Updated January 4, 2023 at 6pm:
- Change in fares clarified to include 10 cent increase in Youth (Student) fares.
- Comparative table of budgets amended to update 2022 budget and add 2023 budget numbers.
- Overview of proposed service changes added.
Where there are substantial changes from the original version, I have retained the old text, but formatted it with strikethroughs so that readers can see what has changed.
There is much more to write about in the Budget Reports, both Operating and Capital, but I will leave that to separate articles.
See: TTC Operating Budget Report
Mayor John Tory announced increased funding of $53 million for the TTC in 2023. To put this in context, the total TTC budget for 2022 was $2.28 billion for the conventional and Wheel-Trans systems. The total TTC subsidy will rise from $905.7 to $958.7 million. This has been presented as a “big thing”, but it is comparable to (even somewhat below) past increases. The City has fairly regularly boosted TTC funding at above inflationary rates.
Tory’s announcement highlighted system safety with:
- the proposed hiring of 50 more Special Constables adding to an existing complement of about 80, and
- doubling of the Streets-To-Homes workers assigned to the TTC from 10 to 20.
The budget focuses on four areas:
- System safety (as above).
- Service improvements in priority Neighbourhood Improvement Areas and on lines that are overcrowded.
- Increased cleaning of streetcars on busy routes to counter a rising problem of litter.
- Fare changes (see below).
On the revenue side, fares will go up for some riders, down for others:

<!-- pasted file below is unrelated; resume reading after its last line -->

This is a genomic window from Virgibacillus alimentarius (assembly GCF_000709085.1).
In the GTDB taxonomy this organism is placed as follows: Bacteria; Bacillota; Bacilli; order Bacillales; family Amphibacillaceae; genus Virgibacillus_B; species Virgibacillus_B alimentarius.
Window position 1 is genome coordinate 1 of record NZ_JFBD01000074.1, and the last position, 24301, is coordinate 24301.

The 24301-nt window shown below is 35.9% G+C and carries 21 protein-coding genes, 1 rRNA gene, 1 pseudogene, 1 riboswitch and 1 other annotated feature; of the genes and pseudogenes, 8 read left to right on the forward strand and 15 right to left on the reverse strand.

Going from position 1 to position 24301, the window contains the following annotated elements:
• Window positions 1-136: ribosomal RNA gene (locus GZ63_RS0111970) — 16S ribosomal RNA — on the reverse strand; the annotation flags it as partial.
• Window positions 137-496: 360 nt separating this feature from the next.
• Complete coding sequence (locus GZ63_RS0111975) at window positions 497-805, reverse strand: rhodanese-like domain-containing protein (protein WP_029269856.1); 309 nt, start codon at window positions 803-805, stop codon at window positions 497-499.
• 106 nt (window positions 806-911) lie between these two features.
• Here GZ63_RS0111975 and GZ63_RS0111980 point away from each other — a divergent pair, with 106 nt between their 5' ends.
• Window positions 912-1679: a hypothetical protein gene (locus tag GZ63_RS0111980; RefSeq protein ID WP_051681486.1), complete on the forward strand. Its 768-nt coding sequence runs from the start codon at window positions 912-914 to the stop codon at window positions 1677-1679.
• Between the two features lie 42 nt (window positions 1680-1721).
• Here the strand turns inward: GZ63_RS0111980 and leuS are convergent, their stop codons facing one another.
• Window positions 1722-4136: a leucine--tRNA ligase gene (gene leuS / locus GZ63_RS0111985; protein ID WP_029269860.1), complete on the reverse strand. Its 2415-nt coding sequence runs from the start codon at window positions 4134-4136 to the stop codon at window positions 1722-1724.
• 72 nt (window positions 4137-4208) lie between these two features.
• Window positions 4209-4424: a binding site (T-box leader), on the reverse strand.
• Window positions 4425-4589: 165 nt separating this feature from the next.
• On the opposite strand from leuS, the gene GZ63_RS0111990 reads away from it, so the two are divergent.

- Single adult and youth (aka student) fares will go up by 10 cents.
- Fares for pass holders and seniors will not change
(there was no mention of student fares).
- The “Fair Pass” discount program which allows low-income adults to pay at the senior’s rate will be expanded to make 50,000 more people eligible.
The announcement gave the impression that the $53 million was intended primarily for safety initiatives. However, the 70 new staff must be recruited and trained.
Assuming they are on the budget for 9 months, this only eats up a small part of this even allowing for the very high salary of Special Constables. For example, at $100k each, this would only amount to $7 million.
The projected cost of the additional Special Constables, the Streets-to-Homes workers and the streetcar cleaning is $4.4 million. The projected cost of the expanded Fair Pass program is $2.0 million to be funded from the TTC’s budget rather than through the Social Development department.
As for service improvements, the TTC has a habit of putting them off as long as possible to minimize current year budget effects. We do not know whether planned improvements will occur as soon as possible (Spring 2023) or if we must wait until the Fall to see more buses on the street.
From the budget details, we now know that service cuts are coming during some periods on the streetcar, and particularly on the rapid transit network. The overall weekly hours of service will drop in Spring 2023 from the current 95% of pre-pandemic level to 91%.
Defending his record as Mayor, John Tory claimed responsibility for three key TTC initiatives: the Fair Pass, the Two Hour Transfer and Free Rides for Children. Of these, only the last was actually a Tory initiative. Both the Fair Pass and the time-based transfer arose from years of public advocacy that met the usual response “we can’t afford it”, at least until they were deemed politically worthwhile.Continue reading